This is why the assertion of the intolerance of tolerance is a frustration of individual authority: it is attempting to use the right of the individual (to be bigoted) to usurp the right of the individual (to not put up with bigots). But this is frequently not how these issues appear, instead they are stories where the individual who is transgressing the social norm of tolerance appears as one figure, and the opposing individuals who are all acting of their own volition and right are many and unknown. Because of the perspective that there is an individual and a group in one story, it is easy to mistake the issue as being between a society's decrees and the freedom of the individual, when really both are descended from the rights of one.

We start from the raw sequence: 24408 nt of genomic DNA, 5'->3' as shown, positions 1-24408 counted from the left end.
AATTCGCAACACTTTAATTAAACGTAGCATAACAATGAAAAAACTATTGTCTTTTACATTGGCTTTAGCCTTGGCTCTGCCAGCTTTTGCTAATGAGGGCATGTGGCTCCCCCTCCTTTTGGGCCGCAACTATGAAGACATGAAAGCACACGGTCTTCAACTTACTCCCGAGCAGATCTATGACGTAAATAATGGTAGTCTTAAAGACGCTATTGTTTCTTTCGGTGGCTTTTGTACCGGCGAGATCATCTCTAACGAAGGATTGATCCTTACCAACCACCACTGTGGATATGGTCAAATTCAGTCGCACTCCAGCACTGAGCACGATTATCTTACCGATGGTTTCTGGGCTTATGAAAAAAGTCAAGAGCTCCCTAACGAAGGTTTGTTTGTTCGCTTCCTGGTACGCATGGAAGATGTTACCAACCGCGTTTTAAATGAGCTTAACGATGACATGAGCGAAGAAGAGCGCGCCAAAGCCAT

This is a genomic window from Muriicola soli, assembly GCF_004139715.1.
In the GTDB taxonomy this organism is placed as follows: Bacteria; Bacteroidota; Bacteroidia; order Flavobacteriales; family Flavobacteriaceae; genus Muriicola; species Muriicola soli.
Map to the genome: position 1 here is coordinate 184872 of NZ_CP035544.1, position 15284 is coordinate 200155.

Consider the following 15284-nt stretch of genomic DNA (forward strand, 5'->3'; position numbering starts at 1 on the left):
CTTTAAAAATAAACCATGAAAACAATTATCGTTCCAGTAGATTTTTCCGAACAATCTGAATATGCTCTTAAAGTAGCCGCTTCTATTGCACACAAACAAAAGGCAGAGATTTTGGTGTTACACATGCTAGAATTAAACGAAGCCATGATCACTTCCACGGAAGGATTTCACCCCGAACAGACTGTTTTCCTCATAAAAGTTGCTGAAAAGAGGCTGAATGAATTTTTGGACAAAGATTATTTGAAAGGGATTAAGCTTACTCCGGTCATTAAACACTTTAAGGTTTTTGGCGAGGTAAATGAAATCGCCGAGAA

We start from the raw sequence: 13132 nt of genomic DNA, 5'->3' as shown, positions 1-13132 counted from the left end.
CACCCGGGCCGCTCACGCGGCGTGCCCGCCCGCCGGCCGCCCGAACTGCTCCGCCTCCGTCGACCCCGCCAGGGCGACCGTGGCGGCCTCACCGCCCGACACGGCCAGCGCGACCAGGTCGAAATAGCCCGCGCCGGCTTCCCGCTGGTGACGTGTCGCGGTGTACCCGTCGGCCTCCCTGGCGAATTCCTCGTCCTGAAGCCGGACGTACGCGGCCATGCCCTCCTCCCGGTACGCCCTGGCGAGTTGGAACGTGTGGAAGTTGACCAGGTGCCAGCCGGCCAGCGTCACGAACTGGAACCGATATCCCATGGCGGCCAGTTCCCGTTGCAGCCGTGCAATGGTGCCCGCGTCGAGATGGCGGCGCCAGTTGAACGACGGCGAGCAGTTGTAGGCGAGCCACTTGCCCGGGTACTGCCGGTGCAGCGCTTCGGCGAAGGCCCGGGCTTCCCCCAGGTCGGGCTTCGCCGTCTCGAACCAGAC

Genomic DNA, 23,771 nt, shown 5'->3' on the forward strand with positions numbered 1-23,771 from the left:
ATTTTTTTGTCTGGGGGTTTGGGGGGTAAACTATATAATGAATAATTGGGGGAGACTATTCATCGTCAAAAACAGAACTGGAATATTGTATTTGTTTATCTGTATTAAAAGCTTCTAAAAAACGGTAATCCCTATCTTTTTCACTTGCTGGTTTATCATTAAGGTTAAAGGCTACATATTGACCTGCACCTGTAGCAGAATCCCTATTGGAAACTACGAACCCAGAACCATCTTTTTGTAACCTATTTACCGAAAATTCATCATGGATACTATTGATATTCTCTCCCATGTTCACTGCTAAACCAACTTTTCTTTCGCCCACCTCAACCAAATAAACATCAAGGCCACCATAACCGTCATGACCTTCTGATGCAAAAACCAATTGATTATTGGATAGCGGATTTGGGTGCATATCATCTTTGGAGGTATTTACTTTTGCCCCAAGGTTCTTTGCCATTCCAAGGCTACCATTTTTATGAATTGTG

That said, not all regulations of speech are proportional. There's something called a "drive-by banning" on Reddit, where subreddits will use an automated moderator that reads through the subscription list of every new user to and automatically bans them if they are subbed to hate-themed subreddits. It is not necessary to accept all regulation of speech as being in the interest of tolerance, in the same way that it is not necessary to approve of all court outcomes in order to view the justice system as legitimate. While I believe that there are places where detection of fascist dog-whistles goes too far, or where enthusiastic rhetoric too aggressively categorizes all of their opponents as the most extreme among them, this is neither representative of tolerance, or of the ways in which intolerance is drummed out. The punishment should fit the crime, and it's not illiberal to criticize individual punishments (or rhetoric) as being excessive.